This involved quite a few interesting challenges, between using Change.org petition data and actually rendering thousands of animated characters in WebGL.
The Paper Sail
A meditative, tactile, minimally multiplayer experience
A collaboration with Cosmografik, the user places a small paper sail on their touch-capable device (phone, tablet, Cintiq, etc…), and then explores a quiet archipelago. They'll meet insects, fish, and occasionally, another traveller.
This project went through quite a few design iterations, and ended up being a very small and peaceful space I'm proud of the fauna and flora. The dragonflies excitedly flutter around, landing on the lilies, and I spent quite some time bringing the big koi fish to life.
You can try The Paper Sail here, I recommend playing on a large tablet device in a dark room with a tiny paper sail cut out of cigarette paper for the best effect
A series of images and animations based on some geometry algorithms
An arcadey bullet-spam game
BLAST10 started out as a demo project for a class. I made the simplest multi-directional shooter I could, and let the students run wild adding their own features and effects. After the class, I kept returning to it, creating weird and exciting weapons. Eventually I settled on a gameplay loop of collecting weapons to increase score, forcing the player to quickly adapt their tactics on the fly as each weapon has its own unique strategy.
You can play BLAST10 on itch.io
A Website For All
A presentation about old web technologies and our online future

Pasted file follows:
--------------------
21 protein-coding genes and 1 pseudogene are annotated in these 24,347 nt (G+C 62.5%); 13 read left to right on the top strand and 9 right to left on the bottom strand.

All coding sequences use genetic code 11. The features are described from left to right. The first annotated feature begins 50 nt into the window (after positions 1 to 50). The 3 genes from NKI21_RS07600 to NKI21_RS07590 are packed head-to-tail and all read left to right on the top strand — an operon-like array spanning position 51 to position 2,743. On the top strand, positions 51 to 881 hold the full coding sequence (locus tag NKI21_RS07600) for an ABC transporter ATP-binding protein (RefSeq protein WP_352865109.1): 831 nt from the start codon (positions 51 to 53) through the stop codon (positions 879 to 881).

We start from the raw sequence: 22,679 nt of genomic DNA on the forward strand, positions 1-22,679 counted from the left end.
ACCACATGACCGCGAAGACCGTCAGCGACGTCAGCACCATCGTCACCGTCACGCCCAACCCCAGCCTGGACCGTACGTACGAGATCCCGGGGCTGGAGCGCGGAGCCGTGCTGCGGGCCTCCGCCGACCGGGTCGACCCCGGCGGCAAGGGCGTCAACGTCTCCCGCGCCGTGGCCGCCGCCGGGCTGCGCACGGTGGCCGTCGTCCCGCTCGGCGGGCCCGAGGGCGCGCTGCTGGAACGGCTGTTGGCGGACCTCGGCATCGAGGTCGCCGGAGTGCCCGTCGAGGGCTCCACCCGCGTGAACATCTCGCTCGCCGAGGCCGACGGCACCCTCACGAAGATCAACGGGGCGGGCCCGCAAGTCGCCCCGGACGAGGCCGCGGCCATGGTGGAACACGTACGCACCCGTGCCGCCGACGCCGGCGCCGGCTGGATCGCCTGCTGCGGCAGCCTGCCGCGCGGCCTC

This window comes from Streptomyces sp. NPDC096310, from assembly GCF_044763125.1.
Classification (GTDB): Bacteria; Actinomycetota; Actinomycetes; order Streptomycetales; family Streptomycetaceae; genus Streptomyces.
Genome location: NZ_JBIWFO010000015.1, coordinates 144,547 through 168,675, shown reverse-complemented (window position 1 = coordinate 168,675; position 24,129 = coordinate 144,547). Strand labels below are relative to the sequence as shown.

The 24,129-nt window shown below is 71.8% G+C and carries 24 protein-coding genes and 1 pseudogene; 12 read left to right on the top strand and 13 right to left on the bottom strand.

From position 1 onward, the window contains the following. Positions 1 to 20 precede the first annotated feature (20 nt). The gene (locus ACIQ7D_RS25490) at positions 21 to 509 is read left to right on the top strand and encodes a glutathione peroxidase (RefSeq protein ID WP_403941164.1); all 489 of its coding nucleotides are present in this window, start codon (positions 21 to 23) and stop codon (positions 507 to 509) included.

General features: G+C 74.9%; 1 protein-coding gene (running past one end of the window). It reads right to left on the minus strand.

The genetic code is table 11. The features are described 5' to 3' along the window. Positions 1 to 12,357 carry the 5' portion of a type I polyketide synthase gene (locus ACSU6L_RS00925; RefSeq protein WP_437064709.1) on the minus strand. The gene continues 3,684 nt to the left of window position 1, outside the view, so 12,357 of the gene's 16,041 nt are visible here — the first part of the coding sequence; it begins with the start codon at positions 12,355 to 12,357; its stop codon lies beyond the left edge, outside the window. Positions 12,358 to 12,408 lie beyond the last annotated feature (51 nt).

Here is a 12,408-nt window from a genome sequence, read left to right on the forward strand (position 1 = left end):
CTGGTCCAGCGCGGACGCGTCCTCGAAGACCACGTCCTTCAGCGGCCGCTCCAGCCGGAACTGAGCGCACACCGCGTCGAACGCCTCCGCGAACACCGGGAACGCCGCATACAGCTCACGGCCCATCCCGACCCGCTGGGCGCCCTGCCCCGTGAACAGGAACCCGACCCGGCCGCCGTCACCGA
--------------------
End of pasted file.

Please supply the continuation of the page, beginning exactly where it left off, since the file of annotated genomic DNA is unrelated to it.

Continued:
Phoenix Perry asked me to give an online presentation for a group of digital art students after a conversation about online interaction and experimental digital experiences.
I built A Website For All, built around the idea of using the HTTP PUT method, which, when available, allows users to put things onto the web, rather than just getting and posting.
I used this functionality to create an interactive slideshow presentation, and open up a conversation about existing and living on the internet.
Twitter's short-form broadcasting enabled a surge of generative text projects to happen. I made quite a few, and here are some stand-outs that I'm proud of.
Credit where credit is due, many of my Twitter bots were made with Cheap Bots, Done Quick, a website that makes creating bots with Tracery very easy!
Tracery is a "story-grammar generation" language designed by Galaxy Kate and Cheap Bots, Done Quick is run by V Buckenham, thanks to these endlessly creative and generous people, Twitter bot creation is simple, fun, and accessible to all!
Adriel and I were joking about the "You're a wizard, Harry" scene one day, and decided to make a Cheap Bots, Done Quick bot, taking the absurdity of the scene to its limits, with drunken typoing and swearing. This ultimately lead to Hugred (@ur_a_wizerd), who will keyboard smash the (in)famous line every hour.